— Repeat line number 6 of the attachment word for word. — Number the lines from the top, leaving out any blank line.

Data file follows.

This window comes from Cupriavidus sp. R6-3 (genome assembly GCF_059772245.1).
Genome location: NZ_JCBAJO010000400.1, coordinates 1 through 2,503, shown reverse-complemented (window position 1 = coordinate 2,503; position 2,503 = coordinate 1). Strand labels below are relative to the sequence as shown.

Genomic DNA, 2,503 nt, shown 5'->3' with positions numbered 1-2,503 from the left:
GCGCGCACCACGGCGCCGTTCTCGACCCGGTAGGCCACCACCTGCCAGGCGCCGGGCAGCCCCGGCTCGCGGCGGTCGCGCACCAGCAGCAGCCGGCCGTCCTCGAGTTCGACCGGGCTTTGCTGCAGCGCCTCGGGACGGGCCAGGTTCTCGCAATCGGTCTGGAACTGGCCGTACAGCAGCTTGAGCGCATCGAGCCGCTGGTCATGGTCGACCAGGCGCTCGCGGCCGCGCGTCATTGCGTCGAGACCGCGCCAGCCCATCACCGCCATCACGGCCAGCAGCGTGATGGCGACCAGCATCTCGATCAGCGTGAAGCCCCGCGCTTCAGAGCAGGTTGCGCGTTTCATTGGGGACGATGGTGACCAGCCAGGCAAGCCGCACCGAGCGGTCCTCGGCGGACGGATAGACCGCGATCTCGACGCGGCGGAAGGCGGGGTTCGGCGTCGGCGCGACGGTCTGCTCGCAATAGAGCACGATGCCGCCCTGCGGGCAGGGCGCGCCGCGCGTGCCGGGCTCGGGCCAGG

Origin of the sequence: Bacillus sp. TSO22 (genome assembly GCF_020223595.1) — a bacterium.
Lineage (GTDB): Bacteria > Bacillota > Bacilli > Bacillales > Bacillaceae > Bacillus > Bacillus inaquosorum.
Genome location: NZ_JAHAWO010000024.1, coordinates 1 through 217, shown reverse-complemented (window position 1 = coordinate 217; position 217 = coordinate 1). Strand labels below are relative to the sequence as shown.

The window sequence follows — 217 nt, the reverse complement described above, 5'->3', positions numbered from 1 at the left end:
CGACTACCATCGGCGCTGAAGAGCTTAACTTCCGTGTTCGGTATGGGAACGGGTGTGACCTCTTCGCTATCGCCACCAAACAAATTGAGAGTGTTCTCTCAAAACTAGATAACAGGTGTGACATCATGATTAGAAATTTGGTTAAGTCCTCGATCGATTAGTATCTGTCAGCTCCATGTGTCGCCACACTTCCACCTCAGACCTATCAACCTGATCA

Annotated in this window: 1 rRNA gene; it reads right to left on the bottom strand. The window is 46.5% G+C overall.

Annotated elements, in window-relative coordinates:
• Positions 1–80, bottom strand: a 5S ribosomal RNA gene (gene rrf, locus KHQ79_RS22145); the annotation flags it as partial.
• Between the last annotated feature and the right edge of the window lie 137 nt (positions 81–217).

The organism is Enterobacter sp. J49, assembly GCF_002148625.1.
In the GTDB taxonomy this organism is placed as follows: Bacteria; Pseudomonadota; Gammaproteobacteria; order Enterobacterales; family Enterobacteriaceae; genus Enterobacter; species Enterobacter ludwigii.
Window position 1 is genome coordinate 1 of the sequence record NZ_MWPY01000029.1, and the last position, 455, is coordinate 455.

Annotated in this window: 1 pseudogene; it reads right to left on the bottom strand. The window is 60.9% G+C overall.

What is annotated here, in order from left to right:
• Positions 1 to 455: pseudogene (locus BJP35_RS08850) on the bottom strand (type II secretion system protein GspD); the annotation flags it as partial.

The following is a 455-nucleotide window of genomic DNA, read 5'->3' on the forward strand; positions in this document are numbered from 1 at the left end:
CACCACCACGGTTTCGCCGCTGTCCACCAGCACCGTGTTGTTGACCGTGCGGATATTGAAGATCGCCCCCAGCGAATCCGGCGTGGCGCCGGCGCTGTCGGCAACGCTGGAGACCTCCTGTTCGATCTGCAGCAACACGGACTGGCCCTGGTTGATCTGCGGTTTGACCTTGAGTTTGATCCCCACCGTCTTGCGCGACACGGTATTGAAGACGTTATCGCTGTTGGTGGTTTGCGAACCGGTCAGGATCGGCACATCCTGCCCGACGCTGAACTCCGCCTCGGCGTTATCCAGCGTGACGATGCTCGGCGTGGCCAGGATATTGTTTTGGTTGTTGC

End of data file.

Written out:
Lineage (GTDB): Bacteria > Bacillota > Bacilli > Bacillales > Bacillaceae > Bacillus > Bacillus inaquosorum.